In the current climate the UK is at risk of seeing record-level monthly rainfall each winter throughout the months of October to March, the Met Office said in a report issued as part of the government’s National Flood Resilience Review.
For England and Wales there’s an over 30% chance of a new record for rainfall being set every month in at least one region every winter, the Met Office said.
Professor Adam Scaife, who lead the Met Office research to quantify extreme rainfall risk, said a supercomputer was used to “simulate thousands of possible winters, some of them much more extreme than we’ve yet witnessed.
“This gave many more extreme events than have happened in the real world, helping us work out how severe things could get.”
Dr Vikki Thompson, lead author of the report, explained the computer simulations provided one hundred times more data than is available from observed records.
She said the analysis showed “these events could happen at any time and it’s likely we will see record monthly rainfall in one of our UK regions in the next few years.”
The UK has been hit with widespread flooding in the last few years; a succession of storms in winter 2013/2014 caused flooding in many southeastern regions, and in December 2015, Storm Desmond brought sweeping damage and flooding across the north-west.
A recent AIR Worldwide report that drew on the latest from climate science, said flooding is the risk with the most evidence supporting forecasts of an increase in frequency and intensity of both coastal and inland flood events.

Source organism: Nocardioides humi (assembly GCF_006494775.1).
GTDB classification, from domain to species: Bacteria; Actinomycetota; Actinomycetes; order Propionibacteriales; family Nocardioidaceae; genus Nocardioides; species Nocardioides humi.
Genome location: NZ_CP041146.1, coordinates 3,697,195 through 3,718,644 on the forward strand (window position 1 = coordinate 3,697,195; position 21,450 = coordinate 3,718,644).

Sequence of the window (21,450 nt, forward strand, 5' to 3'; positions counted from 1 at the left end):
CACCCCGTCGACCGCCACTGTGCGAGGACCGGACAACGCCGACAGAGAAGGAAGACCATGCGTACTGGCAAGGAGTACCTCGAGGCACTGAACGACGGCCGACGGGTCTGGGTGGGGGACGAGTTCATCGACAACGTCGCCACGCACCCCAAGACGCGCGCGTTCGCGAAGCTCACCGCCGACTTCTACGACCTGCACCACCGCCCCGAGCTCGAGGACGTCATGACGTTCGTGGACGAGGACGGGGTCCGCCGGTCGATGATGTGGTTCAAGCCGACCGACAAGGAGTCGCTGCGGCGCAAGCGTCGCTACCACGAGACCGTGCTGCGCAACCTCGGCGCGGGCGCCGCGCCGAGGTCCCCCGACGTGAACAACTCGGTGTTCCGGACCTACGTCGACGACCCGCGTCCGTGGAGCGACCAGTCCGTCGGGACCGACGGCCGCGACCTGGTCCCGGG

The impact of climate change “is most evident for inland and coastal floods” due to rising sea levels and changes to precipitation patterns.
“There is relatively strong evidence in the historical record that precipitation‐related quantities including heavy precipitation events, have been increasing,” according to AIR.
Areas with significant increases in average annual precipitation trends, and thus with increasing risk of inland flooding, include: the United States, eastern South America, much of Europe, much of India, northwestern Asia and southeastern China.
Flooding is already one of the most costly perils for the re/insurance community, and with this risk predicted to grow, not just in coming decades, but year on year as the Met Office report demonstrated, UK and global insurers will be increasingly exposed to the peril and thus need more reinsurance.
Governments will be facing up to the growing urgency for better flood defences as well as stepping up efforts for climate change prevention to mitigate flood risk, and for re/insurers this could mean more opportunities to share expertise and collaborate on flood risk mitigation and resilience building.